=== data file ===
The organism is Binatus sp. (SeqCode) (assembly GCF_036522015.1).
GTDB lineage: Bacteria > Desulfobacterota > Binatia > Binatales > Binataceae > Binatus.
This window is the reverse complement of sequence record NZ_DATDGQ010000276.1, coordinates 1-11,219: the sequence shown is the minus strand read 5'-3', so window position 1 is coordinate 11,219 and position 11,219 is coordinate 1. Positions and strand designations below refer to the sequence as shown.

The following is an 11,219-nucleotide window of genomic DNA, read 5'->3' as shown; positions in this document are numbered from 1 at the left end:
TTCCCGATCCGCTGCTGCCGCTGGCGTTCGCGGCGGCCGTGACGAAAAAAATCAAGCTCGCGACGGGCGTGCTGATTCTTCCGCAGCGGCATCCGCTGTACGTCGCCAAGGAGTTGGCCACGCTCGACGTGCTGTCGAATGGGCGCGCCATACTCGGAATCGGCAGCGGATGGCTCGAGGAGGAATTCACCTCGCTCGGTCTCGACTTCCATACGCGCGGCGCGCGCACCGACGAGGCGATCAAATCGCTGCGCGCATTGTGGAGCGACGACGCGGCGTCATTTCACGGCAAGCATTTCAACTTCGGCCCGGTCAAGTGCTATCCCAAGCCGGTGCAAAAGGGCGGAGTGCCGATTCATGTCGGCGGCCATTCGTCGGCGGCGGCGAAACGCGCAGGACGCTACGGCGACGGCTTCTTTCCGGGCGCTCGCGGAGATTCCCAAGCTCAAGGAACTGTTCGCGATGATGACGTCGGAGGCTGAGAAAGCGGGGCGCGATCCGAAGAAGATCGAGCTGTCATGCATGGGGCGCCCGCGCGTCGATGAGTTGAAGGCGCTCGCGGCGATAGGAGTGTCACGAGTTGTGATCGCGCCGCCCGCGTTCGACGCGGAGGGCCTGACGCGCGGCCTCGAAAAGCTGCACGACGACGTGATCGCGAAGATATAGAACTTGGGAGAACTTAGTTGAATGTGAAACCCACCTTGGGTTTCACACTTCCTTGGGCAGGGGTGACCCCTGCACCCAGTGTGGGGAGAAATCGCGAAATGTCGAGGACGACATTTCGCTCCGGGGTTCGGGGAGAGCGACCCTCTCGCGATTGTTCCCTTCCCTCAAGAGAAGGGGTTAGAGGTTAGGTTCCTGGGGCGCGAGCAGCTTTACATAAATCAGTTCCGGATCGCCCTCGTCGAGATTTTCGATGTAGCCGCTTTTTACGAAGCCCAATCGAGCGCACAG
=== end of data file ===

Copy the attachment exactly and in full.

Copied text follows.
The organism is Binatus sp. (SeqCode) (assembly GCF_036522015.1).
GTDB lineage: Bacteria > Desulfobacterota > Binatia > Binatales > Binataceae > Binatus.
This window is the reverse complement of sequence record NZ_DATDGQ010000276.1, coordinates 1-11,219: the sequence shown is the minus strand read 5'-3', so window position 1 is coordinate 11,219 and position 11,219 is coordinate 1. Positions and strand designations below refer to the sequence as shown.

The following is an 11,219-nucleotide window of genomic DNA, read 5'->3' as shown; positions in this document are numbered from 1 at the left end:
TTCCCGATCCGCTGCTGCCGCTGGCGTTCGCGGCGGCCGTGACGAAAAAAATCAAGCTCGCGACGGGCGTGCTGATTCTTCCGCAGCGGCATCCGCTGTACGTCGCCAAGGAGTTGGCCACGCTCGACGTGCTGTCGAATGGGCGCGCCATACTCGGAATCGGCAGCGGATGGCTCGAGGAGGAATTCACCTCGCTCGGTCTCGACTTCCATACGCGCGGCGCGCGCACCGACGAGGCGATCAAATCGCTGCGCGCATTGTGGAGCGACGACGCGGCGTCATTTCACGGCAAGCATTTCAACTTCGGCCCGGTCAAGTGCTATCCCAAGCCGGTGCAAAAGGGCGGAGTGCCGATTCATGTCGGCGGCCATTCGTCGGCGGCGGCGAAACGCGCAGGACGCTACGGCGACGGCTTCTTTCCGGGCGCTCGCGGAGATTCCCAAGCTCAAGGAACTGTTCGCGATGATGACGTCGGAGGCTGAGAAAGCGGGGCGCGATCCGAAGAAGATCGAGCTGTCATGCATGGGGCGCCCGCGCGTCGATGAGTTGAAGGCGCTCGCGGCGATAGGAGTGTCACGAGTTGTGATCGCGCCGCCCGCGTTCGACGCGGAGGGCCTGACGCGCGGCCTCGAAAAGCTGCACGACGACGTGATCGCGAAGATATAGAACTTGGGAGAACTTAGTTGAATGTGAAACCCACCTTGGGTTTCACACTTCCTTGGGCAGGGGTGACCCCTGCACCCAGTGTGGGGAGAAATCGCGAAATGTCGAGGACGACATTTCGCTCCGGGGTTCGGGGAGAGCGACCCTCTCGCGATTGTTCCCTTCCCTCAAGAGAAGGGGTTAGAGGTTAGGTTCCTGGGGCGCGAGCAGCTTTACATAAATCAGTTCCGGATCGCCCTCGTCGAGATTTTCGATGTAGCCGCTTTTTACGAAGCCCAATCGAGCGCACAG